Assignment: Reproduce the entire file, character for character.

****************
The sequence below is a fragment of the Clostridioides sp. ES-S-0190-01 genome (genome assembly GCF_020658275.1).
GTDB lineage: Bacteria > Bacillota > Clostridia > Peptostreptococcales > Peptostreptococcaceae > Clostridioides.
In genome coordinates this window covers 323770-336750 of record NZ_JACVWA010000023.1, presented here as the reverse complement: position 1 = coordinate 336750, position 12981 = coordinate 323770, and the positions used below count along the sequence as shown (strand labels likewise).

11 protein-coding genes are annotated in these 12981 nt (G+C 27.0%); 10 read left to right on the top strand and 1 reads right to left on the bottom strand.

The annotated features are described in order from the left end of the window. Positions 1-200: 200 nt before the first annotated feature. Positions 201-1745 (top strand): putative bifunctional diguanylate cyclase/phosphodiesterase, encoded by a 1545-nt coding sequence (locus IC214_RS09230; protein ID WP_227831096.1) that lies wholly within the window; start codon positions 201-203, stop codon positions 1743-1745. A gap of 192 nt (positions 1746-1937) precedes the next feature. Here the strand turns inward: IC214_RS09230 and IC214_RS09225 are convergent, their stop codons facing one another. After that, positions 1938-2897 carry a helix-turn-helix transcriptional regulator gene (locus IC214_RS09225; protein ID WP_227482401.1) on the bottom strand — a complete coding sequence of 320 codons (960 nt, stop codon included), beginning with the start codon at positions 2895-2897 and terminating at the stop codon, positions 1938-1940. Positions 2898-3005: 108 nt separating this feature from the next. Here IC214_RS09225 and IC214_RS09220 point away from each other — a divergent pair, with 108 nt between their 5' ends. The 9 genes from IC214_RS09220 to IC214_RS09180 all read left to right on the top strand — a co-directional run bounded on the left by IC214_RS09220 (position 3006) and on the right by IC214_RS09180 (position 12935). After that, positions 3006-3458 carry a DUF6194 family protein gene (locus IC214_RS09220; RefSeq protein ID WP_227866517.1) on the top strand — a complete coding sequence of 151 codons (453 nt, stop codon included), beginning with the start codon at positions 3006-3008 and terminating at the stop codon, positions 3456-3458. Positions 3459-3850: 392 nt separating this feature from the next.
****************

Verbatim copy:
The sequence below is a fragment of the Clostridioides sp. ES-S-0190-01 genome (genome assembly GCF_020658275.1).
GTDB lineage: Bacteria > Bacillota > Clostridia > Peptostreptococcales > Peptostreptococcaceae > Clostridioides.
In genome coordinates this window covers 323770-336750 of record NZ_JACVWA010000023.1, presented here as the reverse complement: position 1 = coordinate 336750, position 12981 = coordinate 323770, and the positions used below count along the sequence as shown (strand labels likewise).

11 protein-coding genes are annotated in these 12981 nt (G+C 27.0%); 10 read left to right on the top strand and 1 reads right to left on the bottom strand.

The annotated features are described in order from the left end of the window. Positions 1-200: 200 nt before the first annotated feature. Positions 201-1745 (top strand): putative bifunctional diguanylate cyclase/phosphodiesterase, encoded by a 1545-nt coding sequence (locus IC214_RS09230; protein ID WP_227831096.1) that lies wholly within the window; start codon positions 201-203, stop codon positions 1743-1745. A gap of 192 nt (positions 1746-1937) precedes the next feature. Here the strand turns inward: IC214_RS09230 and IC214_RS09225 are convergent, their stop codons facing one another. After that, positions 1938-2897 carry a helix-turn-helix transcriptional regulator gene (locus IC214_RS09225; protein ID WP_227482401.1) on the bottom strand — a complete coding sequence of 320 codons (960 nt, stop codon included), beginning with the start codon at positions 2895-2897 and terminating at the stop codon, positions 1938-1940. Positions 2898-3005: 108 nt separating this feature from the next. Here IC214_RS09225 and IC214_RS09220 point away from each other — a divergent pair, with 108 nt between their 5' ends. The 9 genes from IC214_RS09220 to IC214_RS09180 all read left to right on the top strand — a co-directional run bounded on the left by IC214_RS09220 (position 3006) and on the right by IC214_RS09180 (position 12935). After that, positions 3006-3458 carry a DUF6194 family protein gene (locus IC214_RS09220; RefSeq protein ID WP_227866517.1) on the top strand — a complete coding sequence of 151 codons (453 nt, stop codon included), beginning with the start codon at positions 3006-3008 and terminating at the stop codon, positions 3456-3458. Positions 3459-3850: 392 nt separating this feature from the next.